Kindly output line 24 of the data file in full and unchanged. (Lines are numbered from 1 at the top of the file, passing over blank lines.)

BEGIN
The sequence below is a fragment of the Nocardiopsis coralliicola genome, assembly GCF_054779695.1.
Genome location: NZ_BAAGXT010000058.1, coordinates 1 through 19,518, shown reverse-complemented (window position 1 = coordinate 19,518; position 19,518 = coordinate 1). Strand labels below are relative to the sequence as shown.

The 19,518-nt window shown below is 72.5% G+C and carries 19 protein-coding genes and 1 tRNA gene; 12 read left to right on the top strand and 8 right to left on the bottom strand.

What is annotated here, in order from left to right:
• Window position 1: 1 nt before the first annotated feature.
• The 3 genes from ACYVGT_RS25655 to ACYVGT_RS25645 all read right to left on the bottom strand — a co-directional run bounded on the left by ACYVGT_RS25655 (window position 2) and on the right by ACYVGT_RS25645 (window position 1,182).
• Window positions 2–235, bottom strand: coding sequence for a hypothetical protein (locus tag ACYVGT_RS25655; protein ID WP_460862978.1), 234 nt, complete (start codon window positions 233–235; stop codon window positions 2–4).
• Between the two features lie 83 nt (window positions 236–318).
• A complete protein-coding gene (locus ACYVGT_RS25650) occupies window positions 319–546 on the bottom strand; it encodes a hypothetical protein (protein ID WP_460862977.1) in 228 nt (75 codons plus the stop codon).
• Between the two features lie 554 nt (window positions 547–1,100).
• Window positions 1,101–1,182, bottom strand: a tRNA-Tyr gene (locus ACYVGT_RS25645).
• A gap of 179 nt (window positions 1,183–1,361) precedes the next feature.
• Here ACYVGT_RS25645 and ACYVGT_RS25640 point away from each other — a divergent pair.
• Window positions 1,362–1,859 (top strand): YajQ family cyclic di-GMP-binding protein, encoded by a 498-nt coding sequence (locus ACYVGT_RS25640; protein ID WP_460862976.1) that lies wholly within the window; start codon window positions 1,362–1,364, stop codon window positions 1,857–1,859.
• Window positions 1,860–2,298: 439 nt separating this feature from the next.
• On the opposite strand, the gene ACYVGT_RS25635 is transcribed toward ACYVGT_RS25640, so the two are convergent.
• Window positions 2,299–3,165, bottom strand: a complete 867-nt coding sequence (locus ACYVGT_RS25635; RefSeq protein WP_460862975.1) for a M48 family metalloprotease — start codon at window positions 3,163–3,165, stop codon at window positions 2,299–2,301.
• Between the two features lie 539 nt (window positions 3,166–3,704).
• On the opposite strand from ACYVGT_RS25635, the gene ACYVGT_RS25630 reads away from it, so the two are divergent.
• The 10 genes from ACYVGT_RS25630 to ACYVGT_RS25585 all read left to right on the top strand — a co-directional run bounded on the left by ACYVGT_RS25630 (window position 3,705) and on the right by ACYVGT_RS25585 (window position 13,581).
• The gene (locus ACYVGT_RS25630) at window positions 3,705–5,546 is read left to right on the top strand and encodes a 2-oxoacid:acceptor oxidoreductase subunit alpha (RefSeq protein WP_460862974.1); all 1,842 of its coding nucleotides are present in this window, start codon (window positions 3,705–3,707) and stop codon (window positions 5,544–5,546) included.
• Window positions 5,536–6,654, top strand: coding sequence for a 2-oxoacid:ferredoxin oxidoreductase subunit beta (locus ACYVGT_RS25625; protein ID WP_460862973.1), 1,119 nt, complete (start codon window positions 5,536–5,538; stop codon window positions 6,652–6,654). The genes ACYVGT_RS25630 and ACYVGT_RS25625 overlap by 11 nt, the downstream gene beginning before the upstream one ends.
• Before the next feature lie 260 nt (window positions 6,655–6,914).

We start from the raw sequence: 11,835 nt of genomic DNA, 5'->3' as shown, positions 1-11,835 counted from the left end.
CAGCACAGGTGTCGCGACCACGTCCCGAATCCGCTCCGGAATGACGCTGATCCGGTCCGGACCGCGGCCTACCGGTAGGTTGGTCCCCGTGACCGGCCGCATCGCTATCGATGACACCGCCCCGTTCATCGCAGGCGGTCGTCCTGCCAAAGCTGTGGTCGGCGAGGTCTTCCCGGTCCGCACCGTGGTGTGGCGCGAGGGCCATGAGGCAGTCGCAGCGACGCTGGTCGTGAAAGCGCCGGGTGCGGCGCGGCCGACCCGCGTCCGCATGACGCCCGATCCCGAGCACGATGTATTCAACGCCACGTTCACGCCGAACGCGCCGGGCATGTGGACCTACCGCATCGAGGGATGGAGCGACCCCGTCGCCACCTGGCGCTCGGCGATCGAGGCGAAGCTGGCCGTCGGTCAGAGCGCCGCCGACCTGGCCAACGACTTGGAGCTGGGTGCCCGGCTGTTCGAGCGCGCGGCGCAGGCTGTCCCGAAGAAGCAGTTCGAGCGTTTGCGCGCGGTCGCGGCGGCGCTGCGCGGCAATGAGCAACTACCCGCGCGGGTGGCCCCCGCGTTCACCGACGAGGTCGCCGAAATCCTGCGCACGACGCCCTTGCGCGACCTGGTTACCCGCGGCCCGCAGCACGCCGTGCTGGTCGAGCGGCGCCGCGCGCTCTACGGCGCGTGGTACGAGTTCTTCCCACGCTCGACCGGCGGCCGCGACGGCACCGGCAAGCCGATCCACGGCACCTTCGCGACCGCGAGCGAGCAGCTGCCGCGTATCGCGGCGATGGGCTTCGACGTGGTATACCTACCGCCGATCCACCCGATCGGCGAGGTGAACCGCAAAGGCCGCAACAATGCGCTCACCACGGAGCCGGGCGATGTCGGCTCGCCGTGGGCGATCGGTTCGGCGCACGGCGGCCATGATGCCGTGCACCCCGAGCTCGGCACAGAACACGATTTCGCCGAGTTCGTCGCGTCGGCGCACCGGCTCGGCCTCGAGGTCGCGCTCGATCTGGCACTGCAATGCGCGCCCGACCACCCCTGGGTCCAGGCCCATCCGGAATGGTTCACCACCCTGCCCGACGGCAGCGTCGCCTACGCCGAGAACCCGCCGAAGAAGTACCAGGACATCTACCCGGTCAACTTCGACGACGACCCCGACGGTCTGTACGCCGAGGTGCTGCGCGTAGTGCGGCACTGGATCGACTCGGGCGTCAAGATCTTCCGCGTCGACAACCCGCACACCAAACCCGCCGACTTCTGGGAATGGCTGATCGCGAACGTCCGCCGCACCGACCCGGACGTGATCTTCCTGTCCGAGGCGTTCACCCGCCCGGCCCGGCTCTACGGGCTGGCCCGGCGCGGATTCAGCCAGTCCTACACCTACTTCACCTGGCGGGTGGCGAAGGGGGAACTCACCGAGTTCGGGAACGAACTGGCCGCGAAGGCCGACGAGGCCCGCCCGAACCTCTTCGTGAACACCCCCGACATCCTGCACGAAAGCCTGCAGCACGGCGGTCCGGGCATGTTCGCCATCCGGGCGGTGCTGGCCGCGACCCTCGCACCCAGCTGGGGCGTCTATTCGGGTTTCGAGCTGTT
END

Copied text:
We start from the raw sequence: 11,835 nt of genomic DNA, 5'->3' as shown, positions 1-11,835 counted from the left end.